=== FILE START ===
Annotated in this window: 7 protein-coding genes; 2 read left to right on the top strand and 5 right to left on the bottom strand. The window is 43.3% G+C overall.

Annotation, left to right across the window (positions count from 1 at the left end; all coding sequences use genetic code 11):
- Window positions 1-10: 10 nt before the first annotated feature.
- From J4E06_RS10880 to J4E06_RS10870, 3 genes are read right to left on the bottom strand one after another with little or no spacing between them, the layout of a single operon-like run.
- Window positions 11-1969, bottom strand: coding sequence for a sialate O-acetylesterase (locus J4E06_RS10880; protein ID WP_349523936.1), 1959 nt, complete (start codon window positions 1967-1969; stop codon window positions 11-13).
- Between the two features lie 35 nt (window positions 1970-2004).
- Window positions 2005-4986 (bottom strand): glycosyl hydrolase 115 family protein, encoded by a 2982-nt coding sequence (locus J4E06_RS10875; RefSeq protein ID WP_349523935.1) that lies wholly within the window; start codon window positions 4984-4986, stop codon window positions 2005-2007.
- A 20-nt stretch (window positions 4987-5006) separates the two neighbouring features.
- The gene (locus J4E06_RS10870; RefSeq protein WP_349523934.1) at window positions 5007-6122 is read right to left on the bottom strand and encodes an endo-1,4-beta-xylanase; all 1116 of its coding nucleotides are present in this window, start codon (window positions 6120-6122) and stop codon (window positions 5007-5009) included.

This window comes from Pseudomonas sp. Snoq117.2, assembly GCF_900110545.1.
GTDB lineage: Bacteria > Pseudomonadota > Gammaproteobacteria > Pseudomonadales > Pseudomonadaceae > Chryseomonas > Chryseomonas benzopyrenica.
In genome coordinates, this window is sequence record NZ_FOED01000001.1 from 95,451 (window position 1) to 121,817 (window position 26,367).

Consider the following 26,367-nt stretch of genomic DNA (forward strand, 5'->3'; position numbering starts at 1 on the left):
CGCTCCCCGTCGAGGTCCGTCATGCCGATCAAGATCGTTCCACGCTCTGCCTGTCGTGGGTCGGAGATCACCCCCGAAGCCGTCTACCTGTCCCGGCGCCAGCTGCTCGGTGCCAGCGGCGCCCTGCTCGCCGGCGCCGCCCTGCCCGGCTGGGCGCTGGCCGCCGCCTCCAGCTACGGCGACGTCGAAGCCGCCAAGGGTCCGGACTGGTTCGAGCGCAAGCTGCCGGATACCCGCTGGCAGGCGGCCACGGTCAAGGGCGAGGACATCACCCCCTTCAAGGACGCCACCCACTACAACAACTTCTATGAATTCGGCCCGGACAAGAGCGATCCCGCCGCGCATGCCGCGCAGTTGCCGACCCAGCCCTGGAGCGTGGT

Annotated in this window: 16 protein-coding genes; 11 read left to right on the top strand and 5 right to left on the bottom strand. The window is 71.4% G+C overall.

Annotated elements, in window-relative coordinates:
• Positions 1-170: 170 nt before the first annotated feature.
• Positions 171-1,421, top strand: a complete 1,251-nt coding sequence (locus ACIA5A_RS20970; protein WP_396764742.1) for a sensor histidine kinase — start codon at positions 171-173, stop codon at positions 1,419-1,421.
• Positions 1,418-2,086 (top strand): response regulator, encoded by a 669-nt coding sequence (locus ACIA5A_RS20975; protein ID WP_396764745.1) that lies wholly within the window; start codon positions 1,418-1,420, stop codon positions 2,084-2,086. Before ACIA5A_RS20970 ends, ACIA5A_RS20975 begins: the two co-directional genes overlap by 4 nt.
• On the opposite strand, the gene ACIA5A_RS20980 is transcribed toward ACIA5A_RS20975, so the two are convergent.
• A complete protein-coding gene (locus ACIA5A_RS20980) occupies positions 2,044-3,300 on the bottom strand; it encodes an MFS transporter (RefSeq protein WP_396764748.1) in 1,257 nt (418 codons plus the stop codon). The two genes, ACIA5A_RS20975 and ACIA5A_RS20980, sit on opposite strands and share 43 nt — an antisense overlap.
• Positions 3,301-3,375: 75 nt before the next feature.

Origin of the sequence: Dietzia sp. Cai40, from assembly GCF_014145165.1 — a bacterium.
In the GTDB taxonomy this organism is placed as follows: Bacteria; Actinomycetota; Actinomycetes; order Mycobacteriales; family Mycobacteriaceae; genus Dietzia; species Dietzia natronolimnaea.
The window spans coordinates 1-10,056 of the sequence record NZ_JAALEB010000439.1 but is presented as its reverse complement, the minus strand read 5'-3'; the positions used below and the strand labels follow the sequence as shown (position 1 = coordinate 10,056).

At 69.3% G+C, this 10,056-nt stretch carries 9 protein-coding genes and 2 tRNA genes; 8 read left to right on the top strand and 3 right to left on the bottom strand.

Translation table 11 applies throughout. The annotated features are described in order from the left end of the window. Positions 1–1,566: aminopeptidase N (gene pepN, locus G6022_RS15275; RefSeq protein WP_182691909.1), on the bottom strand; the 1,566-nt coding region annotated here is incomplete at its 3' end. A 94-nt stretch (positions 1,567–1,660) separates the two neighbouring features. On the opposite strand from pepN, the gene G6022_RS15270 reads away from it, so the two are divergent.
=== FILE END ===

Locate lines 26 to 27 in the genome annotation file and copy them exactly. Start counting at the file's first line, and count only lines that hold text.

At 69.3% G+C, this 10,056-nt stretch carries 9 protein-coding genes and 2 tRNA genes; 8 read left to right on the top strand and 3 right to left on the bottom strand.

Translation table 11 applies throughout. The annotated features are described in order from the left end of the window. Positions 1–1,566: aminopeptidase N (gene pepN, locus G6022_RS15275; RefSeq protein WP_182691909.1), on the bottom strand; the 1,566-nt coding region annotated here is incomplete at its 3' end. A 94-nt stretch (positions 1,567–1,660) separates the two neighbouring features. On the opposite strand from pepN, the gene G6022_RS15270 reads away from it, so the two are divergent.